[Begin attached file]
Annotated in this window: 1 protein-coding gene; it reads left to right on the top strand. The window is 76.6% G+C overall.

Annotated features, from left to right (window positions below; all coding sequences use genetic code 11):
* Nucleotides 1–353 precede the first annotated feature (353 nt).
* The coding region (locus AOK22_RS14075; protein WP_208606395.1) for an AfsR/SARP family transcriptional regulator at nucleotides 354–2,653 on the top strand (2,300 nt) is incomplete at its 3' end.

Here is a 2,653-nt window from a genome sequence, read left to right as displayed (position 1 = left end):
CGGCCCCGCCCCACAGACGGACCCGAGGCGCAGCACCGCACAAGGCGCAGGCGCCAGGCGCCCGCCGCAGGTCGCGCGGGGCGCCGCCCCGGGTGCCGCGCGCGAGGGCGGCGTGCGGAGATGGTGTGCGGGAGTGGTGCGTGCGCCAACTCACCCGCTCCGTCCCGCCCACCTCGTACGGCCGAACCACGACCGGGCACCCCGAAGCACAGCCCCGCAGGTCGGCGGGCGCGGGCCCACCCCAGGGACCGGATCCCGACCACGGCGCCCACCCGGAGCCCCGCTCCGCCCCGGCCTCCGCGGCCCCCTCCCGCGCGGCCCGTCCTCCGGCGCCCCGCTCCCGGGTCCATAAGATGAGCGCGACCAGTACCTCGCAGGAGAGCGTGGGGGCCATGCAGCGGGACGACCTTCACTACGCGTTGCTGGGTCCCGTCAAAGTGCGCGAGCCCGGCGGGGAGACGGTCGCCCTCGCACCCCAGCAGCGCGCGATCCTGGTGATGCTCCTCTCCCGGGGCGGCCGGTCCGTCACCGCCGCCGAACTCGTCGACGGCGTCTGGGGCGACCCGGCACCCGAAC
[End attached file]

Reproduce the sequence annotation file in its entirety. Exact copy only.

Annotated in this window: 1 protein-coding gene; it reads left to right on the top strand. The window is 76.6% G+C overall.

Annotated features, from left to right (window positions below; all coding sequences use genetic code 11):
* Nucleotides 1–353 precede the first annotated feature (353 nt).
* The coding region (locus AOK22_RS14075; protein WP_208606395.1) for an AfsR/SARP family transcriptional regulator at nucleotides 354–2,653 on the top strand (2,300 nt) is incomplete at its 3' end.

Here is a 2,653-nt window from a genome sequence, read left to right as displayed (position 1 = left end):
CGGCCCCGCCCCACAGACGGACCCGAGGCGCAGCACCGCACAAGGCGCAGGCGCCAGGCGCCCGCCGCAGGTCGCGCGGGGCGCCGCCCCGGGTGCCGCGCGCGAGGGCGGCGTGCGGAGATGGTGTGCGGGAGTGGTGCGTGCGCCAACTCACCCGCTCCGTCCCGCCCACCTCGTACGGCCGAACCACGACCGGGCACCCCGAAGCACAGCCCCGCAGGTCGGCGGGCGCGGGCCCACCCCAGGGACCGGATCCCGACCACGGCGCCCACCCGGAGCCCCGCTCCGCCCCGGCCTCCGCGGCCCCCTCCCGCGCGGCCCGTCCTCCGGCGCCCCGCTCCCGGGTCCATAAGATGAGCGCGACCAGTACCTCGCAGGAGAGCGTGGGGGCCATGCAGCGGGACGACCTTCACTACGCGTTGCTGGGTCCCGTCAAAGTGCGCGAGCCCGGCGGGGAGACGGTCGCCCTCGCACCCCAGCAGCGCGCGATCCTGGTGATGCTCCTCTCCCGGGGCGGCCGGTCCGTCACCGCCGCCGAACTCGTCGACGGCGTCTGGGGCGACCCGGCACCCGAAC